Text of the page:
By now the hottest weather of the year should be behind us. Down here near the water where I live, it’s already cool enough to begin baking again. If it isn’t yet at your house, it soon will be. You’ll be glad you clipped and saved today’s gluten-free banana bread recipe. It’s whole-grain, potassium-rich and deliciously sweet yet low on the glycemic index.

I do love lamb. It is expensive, but a couple of shoulder chops or lamb steaks can be made to go a long way, cutting the per-serving cost of a lamb entrée to a less budget-bashing amount.

Really hot weather is so unusual here in the Puget Sound region, and especially on Vashon and other islands in the sound, that it really wipes us out. Few of us have air conditioned kitchens. The recipes below require little or no cooking. They taste great cold and supply needed moisture for our sweat-dehydrated bodies.

What did the signers of the Declaration of Independence have for their dinner on the day they signed that important document we still celebrate every 4th of July? Did they spend so much time discussing Tom Jefferson’s words telling old England that her thirteen American colonies wanted their independence that they only paused for a quick cold collation?

A quick curry supplies fuel for summer activities without heating up the kitchen and the cook while preparing it. The theory in Thailand and in the warmest provinces in China is that a spicy dish that makes you sweat has the net effect of helping you stay reasonably cool. If that doesn’t work, follow it with chilled watermelon.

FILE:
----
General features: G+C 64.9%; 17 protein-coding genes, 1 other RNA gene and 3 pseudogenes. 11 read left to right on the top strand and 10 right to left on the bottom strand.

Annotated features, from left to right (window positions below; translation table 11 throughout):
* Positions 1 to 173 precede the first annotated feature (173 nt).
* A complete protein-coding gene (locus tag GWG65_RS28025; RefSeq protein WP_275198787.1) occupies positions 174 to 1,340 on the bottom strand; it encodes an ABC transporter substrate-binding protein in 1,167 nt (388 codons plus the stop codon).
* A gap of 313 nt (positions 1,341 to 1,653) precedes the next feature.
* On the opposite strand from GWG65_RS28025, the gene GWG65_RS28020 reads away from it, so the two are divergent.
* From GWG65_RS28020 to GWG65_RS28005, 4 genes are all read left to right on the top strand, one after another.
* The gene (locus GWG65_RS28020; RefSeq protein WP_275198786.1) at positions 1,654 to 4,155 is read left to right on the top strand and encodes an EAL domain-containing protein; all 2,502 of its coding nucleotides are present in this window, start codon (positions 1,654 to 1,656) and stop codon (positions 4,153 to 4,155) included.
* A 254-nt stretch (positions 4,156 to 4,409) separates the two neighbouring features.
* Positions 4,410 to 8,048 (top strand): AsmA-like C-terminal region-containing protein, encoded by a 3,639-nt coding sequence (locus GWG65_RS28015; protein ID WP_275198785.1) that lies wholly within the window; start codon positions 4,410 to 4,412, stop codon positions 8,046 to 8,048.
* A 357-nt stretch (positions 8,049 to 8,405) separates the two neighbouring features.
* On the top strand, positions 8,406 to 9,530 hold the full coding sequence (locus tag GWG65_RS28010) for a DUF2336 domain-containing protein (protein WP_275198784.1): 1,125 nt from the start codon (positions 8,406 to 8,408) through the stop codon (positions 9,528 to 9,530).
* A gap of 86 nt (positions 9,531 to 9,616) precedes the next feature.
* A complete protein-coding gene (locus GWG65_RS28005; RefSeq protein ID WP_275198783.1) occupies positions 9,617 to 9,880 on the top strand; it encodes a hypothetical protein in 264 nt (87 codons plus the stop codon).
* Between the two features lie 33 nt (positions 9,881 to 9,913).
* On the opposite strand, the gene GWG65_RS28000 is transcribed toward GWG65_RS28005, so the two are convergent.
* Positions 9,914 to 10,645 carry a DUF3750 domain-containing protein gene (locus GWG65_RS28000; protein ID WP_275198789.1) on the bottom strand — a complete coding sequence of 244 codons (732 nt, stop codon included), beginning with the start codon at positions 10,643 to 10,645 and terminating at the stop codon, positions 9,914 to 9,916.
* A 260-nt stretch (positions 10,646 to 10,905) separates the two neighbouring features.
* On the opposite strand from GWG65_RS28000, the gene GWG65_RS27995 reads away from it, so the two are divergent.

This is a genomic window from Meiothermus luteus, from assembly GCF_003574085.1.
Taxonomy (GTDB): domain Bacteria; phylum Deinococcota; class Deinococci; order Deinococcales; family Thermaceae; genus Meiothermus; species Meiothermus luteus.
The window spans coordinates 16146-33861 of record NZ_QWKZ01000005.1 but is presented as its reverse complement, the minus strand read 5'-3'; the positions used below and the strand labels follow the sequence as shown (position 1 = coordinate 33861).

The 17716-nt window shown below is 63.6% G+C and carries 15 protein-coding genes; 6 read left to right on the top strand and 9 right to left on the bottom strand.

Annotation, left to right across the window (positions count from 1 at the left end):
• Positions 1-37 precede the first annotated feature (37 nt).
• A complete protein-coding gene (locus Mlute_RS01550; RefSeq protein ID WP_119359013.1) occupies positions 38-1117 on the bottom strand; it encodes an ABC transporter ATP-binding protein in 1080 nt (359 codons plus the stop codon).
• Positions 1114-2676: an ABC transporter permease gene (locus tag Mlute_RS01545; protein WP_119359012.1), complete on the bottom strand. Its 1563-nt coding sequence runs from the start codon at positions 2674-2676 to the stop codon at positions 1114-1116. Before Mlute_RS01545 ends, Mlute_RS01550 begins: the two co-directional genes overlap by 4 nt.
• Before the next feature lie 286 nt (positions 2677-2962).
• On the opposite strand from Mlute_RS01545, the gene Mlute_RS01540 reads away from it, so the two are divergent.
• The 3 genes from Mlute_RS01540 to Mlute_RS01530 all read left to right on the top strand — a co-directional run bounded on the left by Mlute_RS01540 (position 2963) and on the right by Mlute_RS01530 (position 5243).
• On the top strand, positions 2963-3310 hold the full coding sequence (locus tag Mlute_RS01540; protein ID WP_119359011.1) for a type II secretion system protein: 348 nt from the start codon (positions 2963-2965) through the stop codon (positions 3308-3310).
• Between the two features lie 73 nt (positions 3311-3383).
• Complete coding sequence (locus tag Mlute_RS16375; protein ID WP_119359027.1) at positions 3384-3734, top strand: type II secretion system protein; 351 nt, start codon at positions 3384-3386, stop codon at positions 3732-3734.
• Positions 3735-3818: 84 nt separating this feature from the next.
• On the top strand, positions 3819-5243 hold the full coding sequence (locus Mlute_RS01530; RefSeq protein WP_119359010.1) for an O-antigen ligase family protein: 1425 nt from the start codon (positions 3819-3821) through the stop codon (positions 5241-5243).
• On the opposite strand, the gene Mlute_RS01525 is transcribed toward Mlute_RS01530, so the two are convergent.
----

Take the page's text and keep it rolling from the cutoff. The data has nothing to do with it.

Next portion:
One of my true-love’s favorite vegetables is the lowly cabbage. He’s happy with plain old green cabbage chopped in fairly large bite-size pieces and simmered with salt and plenty of black pepper. Sometimes we vary it sprinkling in a little turmeric to give it an enticing golden color. Even that little bit of turmeric should aid our aging memories somewhat.

Food prices, always escalating, have made our household virtually vegan. As a nutritionist, I recognize that this makes our diet both thrifty and healthy as long as we take our vitamins to make sure of Vitamin B12.

If you were to draw your personal food pyramid, what would the bottom layer, the one with the foods you eat the most of, have on it? My five-layer pyramid would be constructed like this:

Seven superfoods that taste good and keep you healthy are beans, peas, broccoli, eggs, blueberries, oatmeal, walnuts, and yogurt. To come people, broccoli tastes bitter.

Tea is the worldwide beverage of choice, next to plain water--black tea, oolong tea, green tea, white tea, and herb tea. Teatime can mean anything from a simple cup of tea to a mini-meal with cake and sandwiches, or the elaborate Japanese tea ceremony in which every gesture is prescribed by a ritual centuries old. We drank it in Japan as powdered green tea, scarcely diluted with water, a strong, bitter drink sipped through tea candy.

Clam digging, anyone? We have one more month with an R in it between now and September. Before digging, be sure to call the Red Tide hotline, 800-562-5632. You could check on the internet, but websites are not always up to date.